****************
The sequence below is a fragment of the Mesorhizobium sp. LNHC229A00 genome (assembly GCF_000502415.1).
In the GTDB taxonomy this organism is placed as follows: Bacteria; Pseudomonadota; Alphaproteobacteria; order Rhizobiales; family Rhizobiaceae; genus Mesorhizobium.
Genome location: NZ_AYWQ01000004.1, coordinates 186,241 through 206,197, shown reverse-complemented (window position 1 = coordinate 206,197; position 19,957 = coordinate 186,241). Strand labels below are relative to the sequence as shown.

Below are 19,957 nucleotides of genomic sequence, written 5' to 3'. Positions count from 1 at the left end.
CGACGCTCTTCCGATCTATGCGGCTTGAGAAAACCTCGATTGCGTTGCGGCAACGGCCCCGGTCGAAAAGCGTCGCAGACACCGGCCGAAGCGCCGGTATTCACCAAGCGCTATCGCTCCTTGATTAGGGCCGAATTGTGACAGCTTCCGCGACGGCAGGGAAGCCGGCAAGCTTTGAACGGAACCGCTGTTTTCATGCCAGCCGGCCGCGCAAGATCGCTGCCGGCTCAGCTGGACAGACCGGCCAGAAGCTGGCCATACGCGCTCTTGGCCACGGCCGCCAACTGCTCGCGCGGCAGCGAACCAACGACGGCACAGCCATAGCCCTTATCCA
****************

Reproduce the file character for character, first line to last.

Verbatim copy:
The sequence below is a fragment of the Mesorhizobium sp. LNHC229A00 genome (assembly GCF_000502415.1).
In the GTDB taxonomy this organism is placed as follows: Bacteria; Pseudomonadota; Alphaproteobacteria; order Rhizobiales; family Rhizobiaceae; genus Mesorhizobium.
Genome location: NZ_AYWQ01000004.1, coordinates 186,241 through 206,197, shown reverse-complemented (window position 1 = coordinate 206,197; position 19,957 = coordinate 186,241). Strand labels below are relative to the sequence as shown.

Below are 19,957 nucleotides of genomic sequence, written 5' to 3'. Positions count from 1 at the left end.
CGACGCTCTTCCGATCTATGCGGCTTGAGAAAACCTCGATTGCGTTGCGGCAACGGCCCCGGTCGAAAAGCGTCGCAGACACCGGCCGAAGCGCCGGTATTCACCAAGCGCTATCGCTCCTTGATTAGGGCCGAATTGTGACAGCTTCCGCGACGGCAGGGAAGCCGGCAAGCTTTGAACGGAACCGCTGTTTTCATGCCAGCCGGCCGCGCAAGATCGCTGCCGGCTCAGCTGGACAGACCGGCCAGAAGCTGGCCATACGCGCTCTTGGCCACGGCCGCCAACTGCTCGCGCGGCAGCGAACCAACGACGGCACAGCCATAGCCCTTATCCA